– 70% are worried when they find out that “the bill gives the Canadian Radio-Television and Telecommunications Commission (CRTC) unprecedented, sweeping new powers to regulate every aspect of the Canadian news industry even though these decisions are far outside of its expertise as a broadcast regulator.”
– 69% are worried when they find out “the proposed law uses an extremely broad definition for “eligible news businesses” and doesn’t require eligible news organizations to follow basic journalistic standards.”
– 69% are worried when they find out Online News Act would require companies like Google to pay news businesses simply so that they can help you find what you’re looking for. This is what’s known as a “link tax” and it fundamentally breaks the way search (and the internet) have always worked. Requiring payment for links risks limiting Canadians’ access to the information they depend on.
– 65% are worried when they find out “a section of the bill prohibits companies like Google from using ranking, or showing you the content most relevant to your search, first. It also could allow blogs, foreign state-owned media, or any other “eligible news business” to inflate their ranking in your search results, preventing Google from presenting you with the most reliable and useful content, making Search (and the internet) less useful and less safe.”
– 65% are worried when they find out “the Online News Act would effectively subsidize any outlet that “explains current issues or events of public interest”. This means that any opinion or commentary blog with two or more people could be eligible to receive funds.”
– 60% are worried when they find out “Foreign, state-owned outlets could be eligible, even if they are known sources of misinformation and propaganda, under the Act.”
More striking, is that these concerns are shared by people from across the political spectrum and among those who said earlier in the survey that they are familiar with the legislation.
Should Parliament Amend C-18?
After being informed of Google’s concerns with Bill C-18, Canadians were asked whether the federal government and Parliament should work to amend the legislation to address these concerns or whether Google’s concerns are not that serious, and the legislation should pass as is.
59% felt the bill should be amended while only 15% felt it should be passed as it is. Another 27% were unsure.
A majority of Liberal (62%), Conservative (63%), NDP (63%) and BQ (54%) supporters felt the bill should be amended. In contrast, 21% of Liberal supporters, 15% of Conservatives, 11% of NDP supporters, and 18% of BQ supporters felt the law should pass as it is.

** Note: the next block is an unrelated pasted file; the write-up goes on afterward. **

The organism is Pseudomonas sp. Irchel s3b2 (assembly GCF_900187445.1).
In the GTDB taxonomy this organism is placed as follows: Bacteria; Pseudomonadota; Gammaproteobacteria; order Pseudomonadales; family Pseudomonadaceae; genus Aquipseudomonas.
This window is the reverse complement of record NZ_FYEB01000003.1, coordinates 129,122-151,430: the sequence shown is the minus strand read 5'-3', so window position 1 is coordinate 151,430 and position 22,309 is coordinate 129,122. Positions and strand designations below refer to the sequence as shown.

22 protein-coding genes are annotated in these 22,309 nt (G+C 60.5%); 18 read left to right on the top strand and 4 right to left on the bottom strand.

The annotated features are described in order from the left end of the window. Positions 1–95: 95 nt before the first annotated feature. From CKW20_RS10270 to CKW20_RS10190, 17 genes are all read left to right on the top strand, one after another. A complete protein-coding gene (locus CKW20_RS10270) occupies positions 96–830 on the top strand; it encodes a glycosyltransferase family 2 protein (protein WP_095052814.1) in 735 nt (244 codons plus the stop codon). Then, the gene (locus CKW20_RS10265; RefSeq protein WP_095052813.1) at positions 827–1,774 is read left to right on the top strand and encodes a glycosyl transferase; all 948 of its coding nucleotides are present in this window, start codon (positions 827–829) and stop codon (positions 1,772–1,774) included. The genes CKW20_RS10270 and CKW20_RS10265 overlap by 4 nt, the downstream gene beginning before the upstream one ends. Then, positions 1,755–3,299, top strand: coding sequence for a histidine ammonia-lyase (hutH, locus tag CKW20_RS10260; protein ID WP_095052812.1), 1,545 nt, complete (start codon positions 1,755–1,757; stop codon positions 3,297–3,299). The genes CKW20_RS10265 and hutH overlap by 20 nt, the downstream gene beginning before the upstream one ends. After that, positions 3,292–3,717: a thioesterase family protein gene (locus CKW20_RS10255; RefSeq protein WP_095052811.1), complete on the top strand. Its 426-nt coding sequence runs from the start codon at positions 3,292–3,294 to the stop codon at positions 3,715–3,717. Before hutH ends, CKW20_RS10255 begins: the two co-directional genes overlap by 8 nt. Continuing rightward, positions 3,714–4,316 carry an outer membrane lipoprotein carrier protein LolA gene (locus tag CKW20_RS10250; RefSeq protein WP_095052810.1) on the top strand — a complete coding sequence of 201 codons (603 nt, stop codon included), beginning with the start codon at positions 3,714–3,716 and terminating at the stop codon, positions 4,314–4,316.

Moreover, when Canadians are asked who they tend to believe more when it comes to the impacts of Bill C-18 on the user experience using Google Search and other Google products, 36% say they trust Google more, 24% say they trust the federal government more, while 40% say they are unsure who to trust more.
Even among Liberal supporters, 34% said they trust Google more while 33% sided with the federal government.
IMPLICATIONS AND CONCLUSION
An objective of this study was to understand what would happen if more Canadians became aware and familiar with Bill C-18, the Online News Act and became aware of Google’s concerns with the Bill.
The results clearly indicate that while few Canadians are paying close attention to what is happening with the Online News Act, the issues with Bill C-18 raised by Google resonate with Canadians and cause them to want legislators to amend the bill to address concerns they have with it – including Liberal supporters and those most familiar with the legislation.
Most Canadians use Google Search daily. It is an essential part of their life. They depend on Google to solve their problems, find information, and access news. But there is little appetite to pay to access that content – whether personally or by the platforms.
If Bill C-18 fundamentally changes the user experience, if it helps to spread misinformation or supports organizations that don’t follow core journalistic standards, Canadians will be dissatisfied and support for the legislation will quickly fall.
Canadians want policymakers and technology companies to work together to ensure that local news is strong but not at the expense of the user experience.
The survey was conducted with 2,207 Canadian adults from August 19 to 26, 2022. A random sample of panelists were invited to complete the survey from a set of partner panels based on the Lucid exchange platform. These partners are typically double opt-in survey panels, blended to manage out potential skews in the data from a single source.
The margin of error for a comparable probability-based random sample of the same size is +/- 2.1% 19 times out of 20.
The data were weighted according to census data to ensure that the sample matched Canada’s population according to age, gender, educational attainment, and region. Totals may not add up to 100 due to rounding.
This survey was paid for by Google Canada.